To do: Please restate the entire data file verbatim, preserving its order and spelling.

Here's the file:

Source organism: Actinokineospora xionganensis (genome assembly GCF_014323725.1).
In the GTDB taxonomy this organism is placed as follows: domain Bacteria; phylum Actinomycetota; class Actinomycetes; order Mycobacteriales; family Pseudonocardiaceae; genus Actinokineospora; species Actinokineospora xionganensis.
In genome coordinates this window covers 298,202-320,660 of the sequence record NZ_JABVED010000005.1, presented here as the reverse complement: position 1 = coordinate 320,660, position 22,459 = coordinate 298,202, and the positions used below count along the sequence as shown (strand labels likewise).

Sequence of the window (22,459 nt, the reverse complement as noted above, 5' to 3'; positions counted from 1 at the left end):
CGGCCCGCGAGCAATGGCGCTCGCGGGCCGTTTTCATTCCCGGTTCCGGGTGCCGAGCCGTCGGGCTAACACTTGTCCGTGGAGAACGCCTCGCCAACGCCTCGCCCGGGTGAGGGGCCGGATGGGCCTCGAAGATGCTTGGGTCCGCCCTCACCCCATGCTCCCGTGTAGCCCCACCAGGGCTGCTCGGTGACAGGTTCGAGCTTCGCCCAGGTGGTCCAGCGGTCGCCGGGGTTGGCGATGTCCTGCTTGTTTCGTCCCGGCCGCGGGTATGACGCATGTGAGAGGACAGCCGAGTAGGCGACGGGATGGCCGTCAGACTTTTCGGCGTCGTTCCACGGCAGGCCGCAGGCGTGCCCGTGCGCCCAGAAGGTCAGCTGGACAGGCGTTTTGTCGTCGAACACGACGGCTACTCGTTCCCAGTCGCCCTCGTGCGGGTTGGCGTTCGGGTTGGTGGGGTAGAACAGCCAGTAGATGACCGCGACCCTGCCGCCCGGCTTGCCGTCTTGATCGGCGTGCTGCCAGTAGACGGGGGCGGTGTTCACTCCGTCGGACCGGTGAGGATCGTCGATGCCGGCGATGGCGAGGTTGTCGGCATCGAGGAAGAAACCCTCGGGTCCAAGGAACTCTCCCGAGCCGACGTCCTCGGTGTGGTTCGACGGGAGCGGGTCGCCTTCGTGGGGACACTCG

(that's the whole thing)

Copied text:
Source organism: Actinokineospora xionganensis (genome assembly GCF_014323725.1).
In the GTDB taxonomy this organism is placed as follows: domain Bacteria; phylum Actinomycetota; class Actinomycetes; order Mycobacteriales; family Pseudonocardiaceae; genus Actinokineospora; species Actinokineospora xionganensis.
In genome coordinates this window covers 298,202-320,660 of the sequence record NZ_JABVED010000005.1, presented here as the reverse complement: position 1 = coordinate 320,660, position 22,459 = coordinate 298,202, and the positions used below count along the sequence as shown (strand labels likewise).

Sequence of the window (22,459 nt, the reverse complement as noted above, 5' to 3'; positions counted from 1 at the left end):
CGGCCCGCGAGCAATGGCGCTCGCGGGCCGTTTTCATTCCCGGTTCCGGGTGCCGAGCCGTCGGGCTAACACTTGTCCGTGGAGAACGCCTCGCCAACGCCTCGCCCGGGTGAGGGGCCGGATGGGCCTCGAAGATGCTTGGGTCCGCCCTCACCCCATGCTCCCGTGTAGCCCCACCAGGGCTGCTCGGTGACAGGTTCGAGCTTCGCCCAGGTGGTCCAGCGGTCGCCGGGGTTGGCGATGTCCTGCTTGTTTCGTCCCGGCCGCGGGTATGACGCATGTGAGAGGACAGCCGAGTAGGCGACGGGATGGCCGTCAGACTTTTCGGCGTCGTTCCACGGCAGGCCGCAGGCGTGCCCGTGCGCCCAGAAGGTCAGCTGGACAGGCGTTTTGTCGTCGAACACGACGGCTACTCGTTCCCAGTCGCCCTCGTGCGGGTTGGCGTTCGGGTTGGTGGGGTAGAACAGCCAGTAGATGACCGCGACCCTGCCGCCCGGCTTGCCGTCTTGATCGGCGTGCTGCCAGTAGACGGGGGCGGTGTTCACTCCGTCGGACCGGTGAGGATCGTCGATGCCGGCGATGGCGAGGTTGTCGGCATCGAGGAAGAAACCCTCGGGTCCAAGGAACTCTCCCGAGCCGACGTCCTCGGTGTGGTTCGACGGGAGCGGGTCGCCTTCGTGGGGACACTCG